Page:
Today we are excited to spotlight an amazing project: The San Quentin News, the newspaper of San Quentin State Prison; written by men serving time at California’s oldest and best known prison. As ‘the pulse of San Quentin’, the paper is only one of its kind in California and one of very few publications like this in the world, offering a unique voice to those who are all-too-often hidden away from the rest of society. The San Quentin News publishes 20 pages monthly and is distributed to a prison population of 11,500, as well as correctional officers and staff and the wider community. It’s not just for those in San Quentin either — the paper is distributed to 15 other state prisons, where it is considered a must-read by correctional officers and newspaper supporters.
Several articles about the inspiring project have been recently released. A New York Times article, “Inmates’* Newspaper Covers a World Behind San Quentin Walls”, offers an insight into the world of The San Quentin News, examining journalism at its most raw and poignant. Without access to cell phones or the internet, the writers are committed to “boots on the ground” journalism. As Juan Haines, the 56-year-old managing editor, explains. “It’s about being heard in a place that’s literally shut off from the world,” he said. “We can go right into the yard and get a quote about how inmates* are affected by policy decisions.” Washington Post?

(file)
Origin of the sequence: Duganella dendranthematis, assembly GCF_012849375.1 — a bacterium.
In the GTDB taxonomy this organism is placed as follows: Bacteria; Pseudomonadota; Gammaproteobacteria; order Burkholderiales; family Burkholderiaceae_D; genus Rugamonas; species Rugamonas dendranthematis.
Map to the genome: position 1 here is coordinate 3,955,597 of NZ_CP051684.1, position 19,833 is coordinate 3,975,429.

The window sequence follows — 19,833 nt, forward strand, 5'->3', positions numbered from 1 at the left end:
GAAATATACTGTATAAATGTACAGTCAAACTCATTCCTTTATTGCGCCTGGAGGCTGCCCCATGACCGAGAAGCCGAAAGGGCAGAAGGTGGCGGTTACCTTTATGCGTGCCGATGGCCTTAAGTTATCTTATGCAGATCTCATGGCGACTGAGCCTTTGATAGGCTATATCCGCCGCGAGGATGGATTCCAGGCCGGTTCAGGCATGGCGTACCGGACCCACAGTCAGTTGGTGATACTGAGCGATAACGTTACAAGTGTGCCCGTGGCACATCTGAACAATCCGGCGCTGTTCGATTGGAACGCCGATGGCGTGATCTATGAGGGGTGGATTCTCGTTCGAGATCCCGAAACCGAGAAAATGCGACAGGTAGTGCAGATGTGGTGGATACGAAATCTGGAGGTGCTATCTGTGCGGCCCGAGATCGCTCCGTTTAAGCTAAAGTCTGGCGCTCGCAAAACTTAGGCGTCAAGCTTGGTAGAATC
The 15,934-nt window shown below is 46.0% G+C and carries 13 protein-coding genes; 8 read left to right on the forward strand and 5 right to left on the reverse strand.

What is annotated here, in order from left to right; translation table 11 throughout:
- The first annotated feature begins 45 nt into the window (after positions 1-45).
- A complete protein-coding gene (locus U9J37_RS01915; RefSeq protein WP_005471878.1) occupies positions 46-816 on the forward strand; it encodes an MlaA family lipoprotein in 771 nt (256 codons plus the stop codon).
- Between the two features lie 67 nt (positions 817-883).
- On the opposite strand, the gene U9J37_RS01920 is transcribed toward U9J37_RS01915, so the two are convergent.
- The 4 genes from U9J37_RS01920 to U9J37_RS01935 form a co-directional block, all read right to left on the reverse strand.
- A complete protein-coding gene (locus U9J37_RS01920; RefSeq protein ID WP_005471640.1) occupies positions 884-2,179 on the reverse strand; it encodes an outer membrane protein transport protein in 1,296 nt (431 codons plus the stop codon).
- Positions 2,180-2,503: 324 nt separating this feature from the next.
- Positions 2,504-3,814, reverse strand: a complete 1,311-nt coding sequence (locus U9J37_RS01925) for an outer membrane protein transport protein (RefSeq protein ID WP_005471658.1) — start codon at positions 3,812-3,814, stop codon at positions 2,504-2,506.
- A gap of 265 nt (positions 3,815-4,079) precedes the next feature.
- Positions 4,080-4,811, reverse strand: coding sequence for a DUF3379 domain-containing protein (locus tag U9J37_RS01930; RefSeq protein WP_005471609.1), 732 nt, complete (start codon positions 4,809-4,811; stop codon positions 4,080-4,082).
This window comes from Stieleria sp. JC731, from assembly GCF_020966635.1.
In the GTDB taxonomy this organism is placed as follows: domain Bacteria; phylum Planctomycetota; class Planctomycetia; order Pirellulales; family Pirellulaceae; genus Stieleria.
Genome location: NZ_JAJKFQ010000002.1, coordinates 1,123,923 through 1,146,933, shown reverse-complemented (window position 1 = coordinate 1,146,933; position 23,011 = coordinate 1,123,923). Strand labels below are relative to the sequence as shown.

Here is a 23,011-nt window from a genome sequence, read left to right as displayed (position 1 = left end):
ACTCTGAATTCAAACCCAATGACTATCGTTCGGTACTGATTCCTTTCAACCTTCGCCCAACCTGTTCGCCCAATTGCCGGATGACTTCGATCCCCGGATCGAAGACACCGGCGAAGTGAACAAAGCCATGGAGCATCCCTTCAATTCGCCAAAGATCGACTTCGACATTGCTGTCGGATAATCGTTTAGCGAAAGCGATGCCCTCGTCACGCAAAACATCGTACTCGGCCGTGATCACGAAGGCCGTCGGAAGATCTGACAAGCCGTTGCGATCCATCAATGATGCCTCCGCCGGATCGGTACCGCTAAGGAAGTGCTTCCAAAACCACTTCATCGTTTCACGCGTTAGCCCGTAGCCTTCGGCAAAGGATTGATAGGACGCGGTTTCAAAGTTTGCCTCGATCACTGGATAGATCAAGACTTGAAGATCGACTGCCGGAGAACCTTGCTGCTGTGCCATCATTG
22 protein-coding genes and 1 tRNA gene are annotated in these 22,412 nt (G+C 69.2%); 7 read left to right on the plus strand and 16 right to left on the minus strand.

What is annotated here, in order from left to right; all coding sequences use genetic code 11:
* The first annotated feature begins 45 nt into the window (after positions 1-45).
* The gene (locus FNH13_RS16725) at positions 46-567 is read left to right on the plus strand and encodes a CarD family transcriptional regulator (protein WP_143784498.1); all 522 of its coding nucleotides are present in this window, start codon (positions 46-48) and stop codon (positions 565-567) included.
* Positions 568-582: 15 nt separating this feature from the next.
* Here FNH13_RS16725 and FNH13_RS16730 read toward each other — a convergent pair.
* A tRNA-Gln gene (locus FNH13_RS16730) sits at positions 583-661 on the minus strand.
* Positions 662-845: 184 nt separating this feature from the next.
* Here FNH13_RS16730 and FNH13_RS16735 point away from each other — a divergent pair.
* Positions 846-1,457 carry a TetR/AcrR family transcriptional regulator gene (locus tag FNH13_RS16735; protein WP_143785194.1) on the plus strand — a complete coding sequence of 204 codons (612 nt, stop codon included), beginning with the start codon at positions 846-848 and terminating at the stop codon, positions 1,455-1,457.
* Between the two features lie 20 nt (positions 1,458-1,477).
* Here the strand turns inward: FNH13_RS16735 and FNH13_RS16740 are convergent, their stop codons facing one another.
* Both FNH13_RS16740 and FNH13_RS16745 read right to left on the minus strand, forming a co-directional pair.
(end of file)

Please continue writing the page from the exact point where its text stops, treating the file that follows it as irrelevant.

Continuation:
We encourage our readers to take a look at the paper and share it with your wider community. As written in the LA Times article, Newspaper behind bars boasts compelling storytelling: for the writers and readers of San Quentin news, it’s an amazing reminder that life doesn’t end when people are locked up.
At Root & Rebound, we see first-hand how people, who have served time in prison and jail, struggle to find their voice and their place back in the community after they are released. The San Quentin News powerfully conveys the common humanity that inextricably connects all of us, through personal storytelling and intelligent journalism.
*Please note: Root & Rebound would like to reiterate the powerful message of a letter we posted a few months ago from the Center on Nu Leadership on Urban Solutions, which asks that others be mindful of the language we use when discussing the experiences of individuals who are currently or previously incarcerated. We encourage all to avoid terms such as “inmate”, “prisoner”, and other words or terms that in any way take away from the humanity of people who have been impacted by the criminal justice system.
– The R&R Team